Privacy as a concept is a tough sell. Most users are willing to accept some trade-offs for ease of use and simple set-up, even if schools aren’t. and Apple still doesn’t have a true alternative to Google’s G Suite (which is free to schools). As an incentive for schools to adopt iPads, Apple is giving students 200GB of free iCloud storage, but the tools for collaboration and interaction outside the classroom aren’t as fully baked as the ones inside it. A couple hundred gigs of iCloud storage are great for accessing files and projects on a school-issued iPad, but what happens when a student wants to use their own Mac?
If Apple were to offer something akin to Google’s G Suite for Education, it would be a game-changer for privacy. The biggest issue with a Chromebook tablet isn’t Google, it’s the relative ease with which bad actors can infiltrate the Chrome browser with malicious content and ads designed to harvest data that should be off-limits. Private data needn’t only be on the device the student is using, and Apple has the tools to offer similar cloud-based tools for managing classrooms, collaborating, and communicating that it does through the Classroom and Schoolwork apps.
By failing to implement a full system that encrypts and stores student’s data in the cloud, it’s missing a chance to truly challenge Google and Chromebooks on privacy. Apple is making a strong case for hardware-based privacy, but most schools will still need a cloud management system, which will more than likely be G Suite. Google’s biggest advantage inherently puts student’s privacy at a disadvantage compared to iPads, since most of them will be using Chromebooks to access their G Suite accounts.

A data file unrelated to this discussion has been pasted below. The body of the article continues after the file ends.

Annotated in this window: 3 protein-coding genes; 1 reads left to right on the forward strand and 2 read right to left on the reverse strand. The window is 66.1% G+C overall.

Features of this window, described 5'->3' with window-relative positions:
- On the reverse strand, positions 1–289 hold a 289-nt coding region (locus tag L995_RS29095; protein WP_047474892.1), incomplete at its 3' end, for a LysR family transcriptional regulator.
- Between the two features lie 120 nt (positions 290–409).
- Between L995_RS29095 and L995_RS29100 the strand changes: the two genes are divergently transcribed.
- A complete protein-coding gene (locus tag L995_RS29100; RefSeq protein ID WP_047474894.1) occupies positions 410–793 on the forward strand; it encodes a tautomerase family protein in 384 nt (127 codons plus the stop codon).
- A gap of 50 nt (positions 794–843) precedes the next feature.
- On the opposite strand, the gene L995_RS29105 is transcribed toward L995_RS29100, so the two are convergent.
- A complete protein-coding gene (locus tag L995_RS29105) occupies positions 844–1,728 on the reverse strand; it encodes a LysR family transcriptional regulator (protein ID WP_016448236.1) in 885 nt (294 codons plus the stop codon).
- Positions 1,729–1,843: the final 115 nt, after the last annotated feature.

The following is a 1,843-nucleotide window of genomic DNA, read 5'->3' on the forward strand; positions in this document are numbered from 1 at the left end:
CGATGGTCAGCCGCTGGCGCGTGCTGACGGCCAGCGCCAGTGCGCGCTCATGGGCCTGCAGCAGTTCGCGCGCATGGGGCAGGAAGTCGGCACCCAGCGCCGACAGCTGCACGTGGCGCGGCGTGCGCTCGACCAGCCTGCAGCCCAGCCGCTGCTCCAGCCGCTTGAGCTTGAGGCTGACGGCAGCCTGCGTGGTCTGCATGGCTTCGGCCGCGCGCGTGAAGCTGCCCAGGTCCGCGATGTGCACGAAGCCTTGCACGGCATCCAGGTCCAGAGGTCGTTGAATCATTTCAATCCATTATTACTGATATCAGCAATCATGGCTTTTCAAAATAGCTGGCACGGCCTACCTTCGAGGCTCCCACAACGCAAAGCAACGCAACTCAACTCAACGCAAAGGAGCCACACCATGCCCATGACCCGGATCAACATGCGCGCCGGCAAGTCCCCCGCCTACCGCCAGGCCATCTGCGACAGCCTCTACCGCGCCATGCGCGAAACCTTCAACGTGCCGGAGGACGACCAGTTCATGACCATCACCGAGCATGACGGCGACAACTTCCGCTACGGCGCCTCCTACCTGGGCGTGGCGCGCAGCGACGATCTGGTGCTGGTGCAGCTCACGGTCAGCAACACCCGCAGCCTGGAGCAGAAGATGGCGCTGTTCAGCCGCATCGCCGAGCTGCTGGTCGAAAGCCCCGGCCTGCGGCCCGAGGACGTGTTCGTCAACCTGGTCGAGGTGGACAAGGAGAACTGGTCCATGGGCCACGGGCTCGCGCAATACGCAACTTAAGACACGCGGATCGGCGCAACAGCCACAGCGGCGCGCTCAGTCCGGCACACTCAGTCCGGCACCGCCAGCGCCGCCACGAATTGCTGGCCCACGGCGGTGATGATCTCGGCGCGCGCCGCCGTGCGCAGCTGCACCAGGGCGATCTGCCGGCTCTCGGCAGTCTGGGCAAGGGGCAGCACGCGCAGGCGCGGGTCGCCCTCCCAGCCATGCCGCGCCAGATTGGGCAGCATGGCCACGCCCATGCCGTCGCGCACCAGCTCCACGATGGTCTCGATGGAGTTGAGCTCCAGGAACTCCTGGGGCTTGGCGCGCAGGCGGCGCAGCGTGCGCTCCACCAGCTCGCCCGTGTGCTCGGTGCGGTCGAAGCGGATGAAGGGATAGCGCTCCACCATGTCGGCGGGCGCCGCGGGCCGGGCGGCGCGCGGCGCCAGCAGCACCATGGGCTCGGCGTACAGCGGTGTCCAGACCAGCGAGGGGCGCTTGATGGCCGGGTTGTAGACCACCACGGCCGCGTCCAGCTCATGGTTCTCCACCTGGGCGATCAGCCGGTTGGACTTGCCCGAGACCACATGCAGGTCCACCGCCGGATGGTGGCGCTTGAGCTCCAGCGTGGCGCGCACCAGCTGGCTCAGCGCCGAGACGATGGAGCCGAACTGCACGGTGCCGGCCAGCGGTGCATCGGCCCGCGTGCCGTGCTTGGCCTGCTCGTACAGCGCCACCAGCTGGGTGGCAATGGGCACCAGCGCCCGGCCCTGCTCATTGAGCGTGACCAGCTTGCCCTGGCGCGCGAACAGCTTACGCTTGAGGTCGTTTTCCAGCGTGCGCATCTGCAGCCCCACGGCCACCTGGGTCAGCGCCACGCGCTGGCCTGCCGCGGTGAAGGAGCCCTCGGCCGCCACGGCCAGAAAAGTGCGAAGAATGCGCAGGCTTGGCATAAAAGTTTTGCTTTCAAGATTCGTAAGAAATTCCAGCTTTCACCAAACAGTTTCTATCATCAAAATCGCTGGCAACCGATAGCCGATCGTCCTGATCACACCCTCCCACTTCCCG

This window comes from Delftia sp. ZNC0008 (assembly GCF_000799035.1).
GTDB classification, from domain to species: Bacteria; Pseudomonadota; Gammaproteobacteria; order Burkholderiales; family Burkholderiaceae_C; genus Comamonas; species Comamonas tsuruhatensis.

Apple’s reinvigorated push into schools might begin with a new iPad and a high-priced stylus, but the story shouldn’t end there. While laptop-style Chromebooks may have an insurmountable lead in the classroom and it’s unlikely the new iPad will do much to catch up, the tablet battle is only just getting started. And Apple’s commitment to privacy could be its best way to win.
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Michael Simon has been covering Apple since the iPod was the iWalk. His obsession with technology goes back to his first PC—the IBM Thinkpad with the lift-up keyboard for swapping out the drive. He's still waiting for that to come back in style tbh.